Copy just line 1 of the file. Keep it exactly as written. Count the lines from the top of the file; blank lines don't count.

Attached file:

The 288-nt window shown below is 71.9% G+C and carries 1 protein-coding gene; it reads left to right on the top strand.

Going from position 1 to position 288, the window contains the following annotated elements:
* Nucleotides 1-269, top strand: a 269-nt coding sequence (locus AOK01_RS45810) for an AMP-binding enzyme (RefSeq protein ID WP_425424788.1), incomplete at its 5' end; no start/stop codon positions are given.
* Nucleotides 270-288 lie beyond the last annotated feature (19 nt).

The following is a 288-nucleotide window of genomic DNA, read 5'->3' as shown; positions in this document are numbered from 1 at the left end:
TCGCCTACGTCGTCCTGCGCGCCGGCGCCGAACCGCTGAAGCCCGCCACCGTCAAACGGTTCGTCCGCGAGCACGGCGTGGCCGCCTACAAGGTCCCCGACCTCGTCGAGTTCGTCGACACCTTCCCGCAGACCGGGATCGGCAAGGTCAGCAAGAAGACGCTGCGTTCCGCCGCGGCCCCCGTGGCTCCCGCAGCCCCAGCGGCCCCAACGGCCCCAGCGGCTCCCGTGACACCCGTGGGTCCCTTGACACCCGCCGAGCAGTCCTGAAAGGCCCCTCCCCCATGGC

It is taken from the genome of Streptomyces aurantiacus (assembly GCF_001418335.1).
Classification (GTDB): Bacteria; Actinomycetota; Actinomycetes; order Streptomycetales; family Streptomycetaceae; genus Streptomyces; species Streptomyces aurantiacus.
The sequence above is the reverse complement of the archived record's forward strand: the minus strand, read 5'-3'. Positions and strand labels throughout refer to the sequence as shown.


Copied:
The 288-nt window shown below is 71.9% G+C and carries 1 protein-coding gene; it reads left to right on the top strand.